THE THIRD quarter of 2004 proved a milestone for the industry as output finally crashed through the £100 billion-a-year mark.
Breaking the £100 billion barrier at a time of solid confidence should mark 2004 out as a big year for construction. Even reality TV executives seem to have spotted potential in an industry that employs 2 million of the nation's working population.
The fact that Channel 4's series Bricking It focuses on house building is no surprise.
Housing is currently in the spotlight. Its growth rate has played a big part in pushing construction activity to its record level.
Contractors are so interested in it that they are again looking at speculative house building, reversing a trend that saw the once common contractor/house builder almost vanish.
The sector is garnering even more attention as it is teetering at the top of a boom in prices - creating a 'will it, won't it collapse?' debate.
In October all the market indicators were on red for the first time in years.The November figures drifting in are little better.
But will prices crash and will this cause a collapse in house building?
This is an important question for construction - particularly suppliers.For the 12 months to the end of September the annual growth rate for construction overall was 4.2 per cent.But housing-related work - public and private, new build and repair, maintenance and improvement - accounted for the lion's share, growing 8.5 per cent against 1.6 per cent for the rest of the industry.
New public housing work enjoyed spectacular growth, as expected from such a low base. But private new-build housing out-put grew by almost 15 per cent, the fastest in over a decade.
Encouragingly, growth in new orders is keeping pace.The level of private new-build orders are up 15 per cent for the year to October, compared with the same period a year ago. Emap Glenigan figures for all housing work show a comforting surge in contracts let (see below).
On the face of it this suggests another bumper harvest next year for the house building sector. And much of this is premised on the strength of the surging social sector, which has cash committed to it.
But more than two thirds of housing-related work is in the private sector and the precarious nature of the market, as regards house prices, does leave uncertainty over how aggressive private house builders will be.
If prices fall, will firms build more, to keep up turnover, or less, to preserve profit margins?
There is no simple answer. History suggests prices do drive market peaks and troughs. From the peaks in private house building in 1972,1978 and 1988 there were subsequent troughs where the number of homes built fell by between 20 and 30 per cent.
But history only tells us so much.We live in a changed world where tighter planning constraints have created, some say, pent-up demand.The huge surge in prices over the past five years generated only a modest increase in completions.And the industry has changed radically, with far more dedicated house builders and far fewer contractor/house builders.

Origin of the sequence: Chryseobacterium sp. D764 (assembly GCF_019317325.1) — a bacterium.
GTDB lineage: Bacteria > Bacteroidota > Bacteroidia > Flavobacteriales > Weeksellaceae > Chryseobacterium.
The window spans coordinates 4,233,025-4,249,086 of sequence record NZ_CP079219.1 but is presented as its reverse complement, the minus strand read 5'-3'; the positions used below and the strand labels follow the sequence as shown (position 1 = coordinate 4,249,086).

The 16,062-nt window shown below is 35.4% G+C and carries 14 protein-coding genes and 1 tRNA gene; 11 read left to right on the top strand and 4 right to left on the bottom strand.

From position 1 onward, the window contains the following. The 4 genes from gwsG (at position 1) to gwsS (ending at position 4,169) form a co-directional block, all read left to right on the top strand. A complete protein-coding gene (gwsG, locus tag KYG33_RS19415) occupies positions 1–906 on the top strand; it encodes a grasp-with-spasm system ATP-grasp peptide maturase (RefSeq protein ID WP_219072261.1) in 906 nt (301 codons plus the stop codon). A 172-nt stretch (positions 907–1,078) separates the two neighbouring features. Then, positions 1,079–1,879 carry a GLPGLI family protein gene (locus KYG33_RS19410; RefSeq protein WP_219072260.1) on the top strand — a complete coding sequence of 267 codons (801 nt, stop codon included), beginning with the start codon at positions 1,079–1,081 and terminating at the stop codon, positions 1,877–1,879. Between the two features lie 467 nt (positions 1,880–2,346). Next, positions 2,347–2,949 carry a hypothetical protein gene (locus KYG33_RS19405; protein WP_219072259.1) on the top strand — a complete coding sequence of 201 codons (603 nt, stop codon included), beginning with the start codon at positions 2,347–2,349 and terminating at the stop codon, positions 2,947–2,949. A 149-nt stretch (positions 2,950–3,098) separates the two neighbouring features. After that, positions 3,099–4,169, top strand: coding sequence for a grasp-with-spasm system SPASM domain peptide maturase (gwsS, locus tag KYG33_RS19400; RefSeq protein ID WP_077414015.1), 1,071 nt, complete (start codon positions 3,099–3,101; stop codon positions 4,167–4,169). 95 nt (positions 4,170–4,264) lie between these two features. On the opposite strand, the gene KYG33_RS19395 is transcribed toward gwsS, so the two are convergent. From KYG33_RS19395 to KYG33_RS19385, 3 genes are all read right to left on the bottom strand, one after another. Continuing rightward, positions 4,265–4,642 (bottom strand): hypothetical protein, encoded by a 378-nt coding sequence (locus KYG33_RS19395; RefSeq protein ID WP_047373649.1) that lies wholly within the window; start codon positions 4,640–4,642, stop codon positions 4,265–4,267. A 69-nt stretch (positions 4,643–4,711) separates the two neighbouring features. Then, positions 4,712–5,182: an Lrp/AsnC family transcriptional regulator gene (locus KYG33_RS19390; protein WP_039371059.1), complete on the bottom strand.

Dedicated house builders have to build houses to make money, so will wish to maintain production. Contractor/house builders were more able to shift the emphasis of their businesses.
So who knows? Well, many argue there may be a mix of responses to falling house prices, with some firms increasing production and some scaling back.There will be a clutch of factors influencing a firm's overall strategy and its approach to individual sites.
Each firm's decision will firstly rest on its business imperative - whether it sees maintaining operating profit margins as more important than return on capital employed.
A second factor will be its land position - where it holds land, what price it paid and what view it takes about future land prices.
Does it feather production while waiting to buy land at reduced prices? A third factor will be its target market.
While the net effect of these decisions is hard to assess, there is one other factor that is of note in the current housing market: the much higher number of major flatted schemes in the mix.This is the result of the Government's PPG3 planning guidance.
Traditional housing estates of detached and semi-detached homes can be halted at almost any point. A 100-flat block, on the other hand, needs to be finished once work starts.
This means, especially in a shaky market, that only the bravest or most foolish developer will look to start a major block without a certain level of guaranteed sales.
With investors fleeing the market there is a fair chance that some - perhaps many - of the larger schemes that have planning permission and are due to start will be mothballed.This could seriously dent the number of homes built next year and take some of the gloss off what otherwise looks like a buoyant year for the £100 billion construction industry.Time will tell.